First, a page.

Marine Link
Thursday, June 20, 2024

The Power of Now: Sailing Toward Shipping’s Climate Goals

Maritime Activity Reports, Inc.

May 6, 2024

bound4blue's unique suction sails (Photo: bound4blue)

bound4blue's unique suction sails (Photo: bound4blue)

When Bertrand Charrier worked with Jacques Cousteau four decades ago on the development of a revolutionary sail for the maritime industry, the time for widescale adoption of wind power wasn’t right. Now, he argues, there’s simply no time to waste.

“Sometimes the best discoveries are rediscoveries.”

Bertrand Charrier is a champion of simplicity. Sitting in a comfortable chair overlooking the rolling fields of rural France, he delivers frank observations backed by a blend of common sense and scientific expertise.

The maritime industry, he opines, will not reach its ambitious climate goals at its current trajectory of technology innovation and adoption. The global system of production and consumption must change. There is plenty that can be done now to reduce emissions. And, most crucially for this conversation, we already have a green energy source that could, with greater awareness and adoption, transform the industry’s environmental performance. What’s more, it’s free.

“But we overcomplicate,” he states, with a nod to arguments over competing future fuels, systems and supply chains, “when sometimes the solutions are right here. Right in front of us. Now.”

But before we proceed, we need to rewind.

The Cousteau connection
Bertrand Charrier is a name within a niche. To the informed few, this personable, passionate Doctor of Physics is somewhat of a legend.

Now a Partner at bound4blue, known for its autonomous eSAIL suction sail technology, he was previously a head of innovation for the French Development Agency (AFD), Senior Vice President of non-governmental environmental organization Green Cross International and, for 15 years, a member of the team at the Cousteau Society, working closely with the late, great man himself on research and development.

It’s here where another key player blows in, namely wind.

Jacques-Yves Cousteau, Charrier explains, had a dream of building a vessel powered, at least in part, by renewable energy to mitigate its environmental impact. In 1981, fresh from completing a PhD on the Flettner rotor (rotating sail), Charrier joined him in his quest.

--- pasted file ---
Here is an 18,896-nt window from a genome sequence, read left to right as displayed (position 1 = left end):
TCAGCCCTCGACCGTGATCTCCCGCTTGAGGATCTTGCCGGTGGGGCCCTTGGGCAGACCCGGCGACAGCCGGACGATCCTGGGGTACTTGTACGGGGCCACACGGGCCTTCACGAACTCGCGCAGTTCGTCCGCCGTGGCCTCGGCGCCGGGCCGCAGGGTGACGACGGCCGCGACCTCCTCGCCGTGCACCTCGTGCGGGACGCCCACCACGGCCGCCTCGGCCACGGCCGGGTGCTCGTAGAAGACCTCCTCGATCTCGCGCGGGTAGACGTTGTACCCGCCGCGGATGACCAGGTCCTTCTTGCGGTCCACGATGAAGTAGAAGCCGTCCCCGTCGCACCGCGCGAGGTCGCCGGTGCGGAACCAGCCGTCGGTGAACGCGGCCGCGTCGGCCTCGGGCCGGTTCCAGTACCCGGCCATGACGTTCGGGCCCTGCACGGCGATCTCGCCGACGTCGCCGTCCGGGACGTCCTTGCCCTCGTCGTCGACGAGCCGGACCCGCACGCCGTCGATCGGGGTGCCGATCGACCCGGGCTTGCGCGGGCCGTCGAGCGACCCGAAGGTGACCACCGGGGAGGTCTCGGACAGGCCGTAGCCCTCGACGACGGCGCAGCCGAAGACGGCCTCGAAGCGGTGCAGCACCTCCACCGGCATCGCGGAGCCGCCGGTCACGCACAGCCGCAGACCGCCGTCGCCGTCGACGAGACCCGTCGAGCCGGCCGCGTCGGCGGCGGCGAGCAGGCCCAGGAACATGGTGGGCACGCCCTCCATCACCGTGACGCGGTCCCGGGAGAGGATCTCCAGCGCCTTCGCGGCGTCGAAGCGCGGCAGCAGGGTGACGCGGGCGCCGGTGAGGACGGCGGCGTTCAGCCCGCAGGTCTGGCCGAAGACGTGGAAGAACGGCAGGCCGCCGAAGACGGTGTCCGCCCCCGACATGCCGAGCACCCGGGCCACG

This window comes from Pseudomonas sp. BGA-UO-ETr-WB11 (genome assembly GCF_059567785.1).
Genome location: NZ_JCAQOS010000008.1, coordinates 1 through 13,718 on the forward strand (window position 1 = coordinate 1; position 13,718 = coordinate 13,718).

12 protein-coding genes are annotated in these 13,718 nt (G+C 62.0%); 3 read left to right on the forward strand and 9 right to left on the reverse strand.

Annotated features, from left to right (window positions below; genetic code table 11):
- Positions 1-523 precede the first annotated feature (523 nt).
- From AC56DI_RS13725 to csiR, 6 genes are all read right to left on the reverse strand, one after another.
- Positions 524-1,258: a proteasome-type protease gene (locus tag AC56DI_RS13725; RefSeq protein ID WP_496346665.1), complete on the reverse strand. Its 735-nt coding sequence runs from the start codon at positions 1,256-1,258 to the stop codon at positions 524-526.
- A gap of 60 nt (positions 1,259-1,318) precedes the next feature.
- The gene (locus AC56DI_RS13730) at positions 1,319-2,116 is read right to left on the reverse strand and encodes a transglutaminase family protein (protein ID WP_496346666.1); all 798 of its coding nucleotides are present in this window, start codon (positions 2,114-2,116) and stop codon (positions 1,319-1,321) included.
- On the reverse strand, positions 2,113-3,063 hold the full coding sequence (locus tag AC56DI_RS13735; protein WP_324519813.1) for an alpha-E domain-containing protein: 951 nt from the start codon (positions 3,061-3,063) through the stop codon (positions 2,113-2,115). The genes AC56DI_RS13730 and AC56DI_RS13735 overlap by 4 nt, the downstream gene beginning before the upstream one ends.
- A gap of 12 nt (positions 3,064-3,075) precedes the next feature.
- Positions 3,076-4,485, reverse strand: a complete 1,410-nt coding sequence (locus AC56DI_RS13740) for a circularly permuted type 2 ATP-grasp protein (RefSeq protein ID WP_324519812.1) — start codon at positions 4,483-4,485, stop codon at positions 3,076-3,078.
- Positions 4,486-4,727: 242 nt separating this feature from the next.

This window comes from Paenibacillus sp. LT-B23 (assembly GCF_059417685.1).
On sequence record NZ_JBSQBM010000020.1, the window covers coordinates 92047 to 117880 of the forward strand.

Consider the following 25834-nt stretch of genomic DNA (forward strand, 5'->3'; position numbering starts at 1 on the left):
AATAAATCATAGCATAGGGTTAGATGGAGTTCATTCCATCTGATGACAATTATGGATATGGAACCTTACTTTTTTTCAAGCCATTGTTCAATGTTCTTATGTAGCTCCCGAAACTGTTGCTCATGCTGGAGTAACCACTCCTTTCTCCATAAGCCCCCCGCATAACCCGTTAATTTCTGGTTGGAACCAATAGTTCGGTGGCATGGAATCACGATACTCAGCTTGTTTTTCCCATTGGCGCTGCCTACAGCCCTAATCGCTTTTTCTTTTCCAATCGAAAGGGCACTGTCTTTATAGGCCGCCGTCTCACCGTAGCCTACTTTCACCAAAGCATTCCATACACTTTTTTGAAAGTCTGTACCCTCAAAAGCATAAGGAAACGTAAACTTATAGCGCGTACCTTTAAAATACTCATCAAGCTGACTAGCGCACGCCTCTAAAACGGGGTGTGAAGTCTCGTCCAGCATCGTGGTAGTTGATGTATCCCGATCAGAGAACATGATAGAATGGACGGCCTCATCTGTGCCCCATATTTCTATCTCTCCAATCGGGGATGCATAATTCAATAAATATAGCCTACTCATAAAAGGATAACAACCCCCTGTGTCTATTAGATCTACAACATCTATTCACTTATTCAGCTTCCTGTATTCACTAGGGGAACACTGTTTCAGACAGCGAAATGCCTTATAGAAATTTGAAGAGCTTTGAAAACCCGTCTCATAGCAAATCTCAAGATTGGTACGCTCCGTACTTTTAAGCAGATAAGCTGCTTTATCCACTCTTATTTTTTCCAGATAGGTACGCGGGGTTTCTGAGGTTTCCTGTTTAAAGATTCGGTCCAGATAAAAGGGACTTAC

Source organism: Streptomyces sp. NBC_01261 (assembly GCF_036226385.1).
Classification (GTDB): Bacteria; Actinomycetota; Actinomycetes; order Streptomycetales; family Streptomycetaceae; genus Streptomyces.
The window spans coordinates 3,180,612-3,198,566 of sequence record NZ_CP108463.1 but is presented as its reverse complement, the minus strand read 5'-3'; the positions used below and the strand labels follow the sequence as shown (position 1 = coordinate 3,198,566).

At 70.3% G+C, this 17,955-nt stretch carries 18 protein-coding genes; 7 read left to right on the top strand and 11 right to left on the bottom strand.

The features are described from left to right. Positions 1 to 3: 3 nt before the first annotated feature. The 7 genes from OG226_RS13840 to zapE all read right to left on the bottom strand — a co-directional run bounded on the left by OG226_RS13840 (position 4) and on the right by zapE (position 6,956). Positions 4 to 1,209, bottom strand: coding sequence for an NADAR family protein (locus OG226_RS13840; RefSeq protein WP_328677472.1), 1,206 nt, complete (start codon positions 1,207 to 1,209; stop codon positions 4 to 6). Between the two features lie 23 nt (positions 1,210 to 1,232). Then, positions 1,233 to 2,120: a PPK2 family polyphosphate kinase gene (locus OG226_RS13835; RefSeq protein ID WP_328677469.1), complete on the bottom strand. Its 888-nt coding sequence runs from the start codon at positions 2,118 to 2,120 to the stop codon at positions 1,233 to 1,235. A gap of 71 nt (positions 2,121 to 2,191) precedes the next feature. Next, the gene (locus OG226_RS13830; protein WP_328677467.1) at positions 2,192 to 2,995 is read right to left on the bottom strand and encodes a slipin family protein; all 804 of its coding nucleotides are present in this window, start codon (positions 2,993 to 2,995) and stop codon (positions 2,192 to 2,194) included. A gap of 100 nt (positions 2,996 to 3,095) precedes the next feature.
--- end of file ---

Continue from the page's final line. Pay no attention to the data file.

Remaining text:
“I thought I was recruited because of my rotor sail expertise,” he says, “but it quickly became apparent he wanted something else!”

Bertrand Charrier of bound4blue (Photo: bound4blue)

Turbo time
Charrier explains that while Cousteau was interested in the effect of the Flettner, he was put off by the complications and maintenance associated with the system’s moving parts (essentially a large spinning cylinder).

He was hunting a new innovation with greater simplicity, and efficiency, than a rotor.

“Captain Cousteau was an inventor,” he smiles, “he wanted to invent! So, there was a lot of time in the lab under the leadership of Professor Lucien Malavard.”

The result was a breakthrough they christened the Turbosail. This was a vertical cylinder with aerodynamics similar to an airplane wing to create lift/force, and a shutter and fan system to draw air in for greater efficiency. In testing, the thrust coefficient produced was between three and four times that of Marconi sails, making it a hugely attractive, and economical, green propulsion solution.

“In 1985 the Cousteau Society launched the new vessel Alcyone,” Charrier says, “with twin Turbosails to augment a diesel engine. It was a huge success. On the basis of this Captain Cousteau and I discussed how the innovation could transform maritime, working with existing propulsion systems to dramatically reduce fuel costs, emissions and consumption.”

“After the fuel crisis of the late 70s we thought the stage was set for adoption. But, as we all know, the price of fuel dropped away sharply in the mid 80s, and the desire within the industry to consider alternative solutions went with it.”

“Put simply, it just wasn’t the right time.”

But that, he argues, has all changed now.

French connection - from left; Lucien Malavard, Jacques Cousteau, Bertrand Charrier (Photo: bound4blue)

Understanding the challenge